I don’t think that I’m going to be able to write an in depth piece regarding the election; but I do want to get some of my thoughts down. To that end:
In all honesty, Barack Obama wasn’t my first choice during the primaries. The truth is, despite the cries of “most liberal Senator” (wait wasn’t that Kerry 4 years ago), and “socialist,” Barack Obama isn’t liberal enoughfor me. Seriously, to me, “socialist” is a good thing. Nonetheless, when it became apparent that the primary race was down to Clinton and Obama I resolved to support either of them in the general election. Not because I have any real loyalty to the Democratic party, but because I honestly feel that the country can not survive another four, let alone eight years of the policies currently espoused by the Republican party.
That being said. In the end I became an Obama believer. I think that the moment that it crystalized in my mind was Obama’s acceptance speech at the Democratic National Convention. Here was a candidate who was, for the first in a long time, preaching a message not of fear, but of hope. Now, it’s easy to make lofty proclamationsin an acceptance speech; but at every stage of the campaign, all the way to the historic speech that Obama gave last night, even in the midst of the current economic crisis Obama has spread a message of hope.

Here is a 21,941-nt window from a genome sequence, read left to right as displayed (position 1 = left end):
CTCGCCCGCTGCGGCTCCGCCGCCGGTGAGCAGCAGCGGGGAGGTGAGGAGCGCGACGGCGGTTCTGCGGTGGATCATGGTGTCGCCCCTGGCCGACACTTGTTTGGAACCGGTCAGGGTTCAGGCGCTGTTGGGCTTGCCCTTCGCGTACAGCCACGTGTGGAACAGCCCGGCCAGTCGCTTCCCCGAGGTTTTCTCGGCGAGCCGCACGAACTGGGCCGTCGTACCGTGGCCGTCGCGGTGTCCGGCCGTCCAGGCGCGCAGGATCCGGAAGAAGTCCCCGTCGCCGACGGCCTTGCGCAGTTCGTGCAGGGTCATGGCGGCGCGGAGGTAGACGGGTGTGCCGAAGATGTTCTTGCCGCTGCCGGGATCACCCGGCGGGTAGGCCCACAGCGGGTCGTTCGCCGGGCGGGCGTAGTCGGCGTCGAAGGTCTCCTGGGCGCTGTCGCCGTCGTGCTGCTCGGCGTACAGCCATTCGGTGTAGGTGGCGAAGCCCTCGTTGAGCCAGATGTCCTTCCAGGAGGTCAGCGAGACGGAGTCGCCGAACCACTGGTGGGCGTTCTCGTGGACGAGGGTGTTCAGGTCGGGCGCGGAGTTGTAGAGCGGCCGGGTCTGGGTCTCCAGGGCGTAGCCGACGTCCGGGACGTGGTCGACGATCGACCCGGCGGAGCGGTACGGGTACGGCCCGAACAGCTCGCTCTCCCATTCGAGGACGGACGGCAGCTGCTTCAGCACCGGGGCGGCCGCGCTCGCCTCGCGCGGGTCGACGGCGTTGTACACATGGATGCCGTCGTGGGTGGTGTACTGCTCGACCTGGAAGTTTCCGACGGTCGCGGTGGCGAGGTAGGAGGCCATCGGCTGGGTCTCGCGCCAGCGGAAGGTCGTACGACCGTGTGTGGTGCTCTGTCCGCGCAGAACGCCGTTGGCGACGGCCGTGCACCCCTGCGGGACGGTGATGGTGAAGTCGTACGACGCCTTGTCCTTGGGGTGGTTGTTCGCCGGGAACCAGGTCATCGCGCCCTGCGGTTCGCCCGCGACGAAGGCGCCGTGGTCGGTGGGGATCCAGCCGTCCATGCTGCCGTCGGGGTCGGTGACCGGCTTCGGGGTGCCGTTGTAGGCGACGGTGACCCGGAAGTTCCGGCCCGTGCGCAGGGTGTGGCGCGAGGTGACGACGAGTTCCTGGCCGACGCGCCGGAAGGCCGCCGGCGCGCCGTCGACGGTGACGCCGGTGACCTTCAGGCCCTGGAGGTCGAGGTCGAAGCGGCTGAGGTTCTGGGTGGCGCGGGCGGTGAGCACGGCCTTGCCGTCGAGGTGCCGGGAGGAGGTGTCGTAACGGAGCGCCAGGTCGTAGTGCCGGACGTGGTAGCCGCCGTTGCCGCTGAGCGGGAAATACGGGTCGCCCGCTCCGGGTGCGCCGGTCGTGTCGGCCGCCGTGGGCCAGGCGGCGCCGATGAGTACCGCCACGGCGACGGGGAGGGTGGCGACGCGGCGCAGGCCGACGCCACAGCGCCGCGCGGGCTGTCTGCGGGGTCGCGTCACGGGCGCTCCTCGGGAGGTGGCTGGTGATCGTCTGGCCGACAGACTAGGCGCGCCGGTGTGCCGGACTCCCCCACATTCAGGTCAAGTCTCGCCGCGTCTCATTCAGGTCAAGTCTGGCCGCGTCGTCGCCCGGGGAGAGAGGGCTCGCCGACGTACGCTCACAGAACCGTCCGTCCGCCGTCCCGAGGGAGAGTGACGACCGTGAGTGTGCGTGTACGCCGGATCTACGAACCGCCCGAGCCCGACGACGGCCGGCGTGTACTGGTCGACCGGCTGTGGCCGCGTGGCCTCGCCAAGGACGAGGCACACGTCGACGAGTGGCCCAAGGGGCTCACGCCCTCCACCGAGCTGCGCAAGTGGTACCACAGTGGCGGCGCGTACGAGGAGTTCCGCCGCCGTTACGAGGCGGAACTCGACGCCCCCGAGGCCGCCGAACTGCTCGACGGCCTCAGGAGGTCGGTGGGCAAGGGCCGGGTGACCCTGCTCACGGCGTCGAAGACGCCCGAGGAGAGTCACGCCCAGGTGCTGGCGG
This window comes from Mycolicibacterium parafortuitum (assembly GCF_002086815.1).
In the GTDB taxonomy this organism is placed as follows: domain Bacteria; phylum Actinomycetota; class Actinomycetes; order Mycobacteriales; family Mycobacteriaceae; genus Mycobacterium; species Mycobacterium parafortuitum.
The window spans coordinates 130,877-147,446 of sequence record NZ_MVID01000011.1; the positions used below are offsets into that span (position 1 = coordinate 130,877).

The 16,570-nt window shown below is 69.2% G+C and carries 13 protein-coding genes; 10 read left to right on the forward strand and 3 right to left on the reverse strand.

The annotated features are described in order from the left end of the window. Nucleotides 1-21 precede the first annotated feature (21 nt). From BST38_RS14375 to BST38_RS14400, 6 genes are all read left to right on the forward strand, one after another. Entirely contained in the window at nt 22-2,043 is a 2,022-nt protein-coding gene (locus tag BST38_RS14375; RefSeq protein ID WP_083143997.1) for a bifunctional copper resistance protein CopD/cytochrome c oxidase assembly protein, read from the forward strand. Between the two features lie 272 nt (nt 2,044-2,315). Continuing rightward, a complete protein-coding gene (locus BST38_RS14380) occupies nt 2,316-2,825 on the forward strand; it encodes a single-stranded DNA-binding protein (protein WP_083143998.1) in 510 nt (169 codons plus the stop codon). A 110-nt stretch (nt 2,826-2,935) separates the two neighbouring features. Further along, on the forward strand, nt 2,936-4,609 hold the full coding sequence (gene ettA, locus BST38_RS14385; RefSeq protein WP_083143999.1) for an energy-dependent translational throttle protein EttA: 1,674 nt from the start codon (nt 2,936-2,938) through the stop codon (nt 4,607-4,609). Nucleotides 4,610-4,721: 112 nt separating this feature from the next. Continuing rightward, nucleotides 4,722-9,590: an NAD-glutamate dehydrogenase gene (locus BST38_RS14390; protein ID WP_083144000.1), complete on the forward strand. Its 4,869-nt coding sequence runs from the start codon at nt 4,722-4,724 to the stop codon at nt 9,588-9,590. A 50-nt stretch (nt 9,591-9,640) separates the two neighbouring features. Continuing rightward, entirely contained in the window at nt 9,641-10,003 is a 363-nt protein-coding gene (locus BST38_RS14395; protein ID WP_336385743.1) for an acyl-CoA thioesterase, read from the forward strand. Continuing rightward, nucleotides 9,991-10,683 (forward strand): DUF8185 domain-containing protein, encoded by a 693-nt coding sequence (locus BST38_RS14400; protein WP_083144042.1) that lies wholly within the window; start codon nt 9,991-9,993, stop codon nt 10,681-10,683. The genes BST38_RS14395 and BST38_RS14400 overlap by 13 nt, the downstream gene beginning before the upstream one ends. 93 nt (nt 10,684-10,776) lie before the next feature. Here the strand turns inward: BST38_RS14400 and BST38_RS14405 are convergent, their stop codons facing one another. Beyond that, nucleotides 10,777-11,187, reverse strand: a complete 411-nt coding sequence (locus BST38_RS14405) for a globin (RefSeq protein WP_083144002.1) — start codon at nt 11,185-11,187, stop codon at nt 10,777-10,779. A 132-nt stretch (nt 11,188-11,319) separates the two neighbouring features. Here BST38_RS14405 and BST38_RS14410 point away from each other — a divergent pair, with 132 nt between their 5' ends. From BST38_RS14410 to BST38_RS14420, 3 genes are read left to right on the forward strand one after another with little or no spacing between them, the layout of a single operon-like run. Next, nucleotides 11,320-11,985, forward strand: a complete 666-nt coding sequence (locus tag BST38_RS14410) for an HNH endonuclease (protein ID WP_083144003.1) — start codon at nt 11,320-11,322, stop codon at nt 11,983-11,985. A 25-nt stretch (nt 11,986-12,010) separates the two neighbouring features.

Hope in the inherent goodness of all the people of this country, not just those who share his ideology. Hope in future, which is ripe with opportunities to forge a truly great “new American century.” And hope that, together, we can be a great people once again.
And how did the McCain campaign respond to this message of hope? They responded in classic Karl Rove style: Fear. Fear that a Black man, with a funny sounding name must surely be up to something nefarious. Fear that the limp wristed pansies of the Democratic party wouldn’t have the moxie to defeat a bunch of terrorists. And fear that, apparently zombie Karl Marx was going to come around and “redistribute” all your precious “wealth.”
Here’s a hint for Mr. Rove. People can only live in fear for so long. Sooner or later, hope triumphs. It always does.